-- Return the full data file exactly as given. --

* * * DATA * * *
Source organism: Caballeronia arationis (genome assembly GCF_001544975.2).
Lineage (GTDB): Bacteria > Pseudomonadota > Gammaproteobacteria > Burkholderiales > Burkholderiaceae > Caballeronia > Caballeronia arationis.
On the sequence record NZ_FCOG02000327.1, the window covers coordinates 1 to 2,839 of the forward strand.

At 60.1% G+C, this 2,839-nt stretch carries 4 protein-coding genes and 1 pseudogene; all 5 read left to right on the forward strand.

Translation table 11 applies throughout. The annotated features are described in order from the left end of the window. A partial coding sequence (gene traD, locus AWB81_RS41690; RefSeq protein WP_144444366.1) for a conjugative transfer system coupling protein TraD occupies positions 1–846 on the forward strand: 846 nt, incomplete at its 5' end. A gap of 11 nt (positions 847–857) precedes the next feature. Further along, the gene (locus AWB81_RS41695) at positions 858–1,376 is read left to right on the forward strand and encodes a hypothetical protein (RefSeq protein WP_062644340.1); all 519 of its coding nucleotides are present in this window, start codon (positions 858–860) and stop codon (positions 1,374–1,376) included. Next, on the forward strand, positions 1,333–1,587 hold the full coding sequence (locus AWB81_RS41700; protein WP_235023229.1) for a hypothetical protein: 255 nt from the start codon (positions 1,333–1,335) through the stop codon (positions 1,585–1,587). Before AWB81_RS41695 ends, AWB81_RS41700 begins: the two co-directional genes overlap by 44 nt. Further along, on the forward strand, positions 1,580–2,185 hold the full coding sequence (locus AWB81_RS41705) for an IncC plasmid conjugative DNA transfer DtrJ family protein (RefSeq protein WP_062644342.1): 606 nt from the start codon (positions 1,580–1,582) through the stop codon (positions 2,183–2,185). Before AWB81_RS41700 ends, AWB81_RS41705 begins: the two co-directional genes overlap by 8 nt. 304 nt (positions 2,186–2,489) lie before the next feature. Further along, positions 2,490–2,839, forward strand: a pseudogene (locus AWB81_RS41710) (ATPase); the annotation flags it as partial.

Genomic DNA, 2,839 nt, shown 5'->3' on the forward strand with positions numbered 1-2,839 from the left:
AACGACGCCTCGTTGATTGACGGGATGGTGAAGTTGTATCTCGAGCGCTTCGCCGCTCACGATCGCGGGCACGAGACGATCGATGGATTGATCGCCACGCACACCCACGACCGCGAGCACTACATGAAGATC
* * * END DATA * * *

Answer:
Source organism: Caballeronia arationis (genome assembly GCF_001544975.2).
Lineage (GTDB): Bacteria > Pseudomonadota > Gammaproteobacteria > Burkholderiales > Burkholderiaceae > Caballeronia > Caballeronia arationis.
On the sequence record NZ_FCOG02000327.1, the window covers coordinates 1 to 2,839 of the forward strand.

At 60.1% G+C, this 2,839-nt stretch carries 4 protein-coding genes and 1 pseudogene; all 5 read left to right on the forward strand.

Translation table 11 applies throughout. The annotated features are described in order from the left end of the window. A partial coding sequence (gene traD, locus AWB81_RS41690; RefSeq protein WP_144444366.1) for a conjugative transfer system coupling protein TraD occupies positions 1–846 on the forward strand: 846 nt, incomplete at its 5' end. A gap of 11 nt (positions 847–857) precedes the next feature. Further along, the gene (locus AWB81_RS41695) at positions 858–1,376 is read left to right on the forward strand and encodes a hypothetical protein (RefSeq protein WP_062644340.1); all 519 of its coding nucleotides are present in this window, start codon (positions 858–860) and stop codon (positions 1,374–1,376) included. Next, on the forward strand, positions 1,333–1,587 hold the full coding sequence (locus AWB81_RS41700; protein WP_235023229.1) for a hypothetical protein: 255 nt from the start codon (positions 1,333–1,335) through the stop codon (positions 1,585–1,587). Before AWB81_RS41695 ends, AWB81_RS41700 begins: the two co-directional genes overlap by 44 nt. Further along, on the forward strand, positions 1,580–2,185 hold the full coding sequence (locus AWB81_RS41705) for an IncC plasmid conjugative DNA transfer DtrJ family protein (RefSeq protein WP_062644342.1): 606 nt from the start codon (positions 1,580–1,582) through the stop codon (positions 2,183–2,185). Before AWB81_RS41700 ends, AWB81_RS41705 begins: the two co-directional genes overlap by 8 nt. 304 nt (positions 2,186–2,489) lie before the next feature. Further along, positions 2,490–2,839, forward strand: a pseudogene (locus AWB81_RS41710) (ATPase); the annotation flags it as partial.

Genomic DNA, 2,839 nt, shown 5'->3' on the forward strand with positions numbered 1-2,839 from the left:
AACGACGCCTCGTTGATTGACGGGATGGTGAAGTTGTATCTCGAGCGCTTCGCCGCTCACGATCGCGGGCACGAGACGATCGATGGATTGATCGCCACGCACACCCACGACCGCGAGCACTACATGAAGATC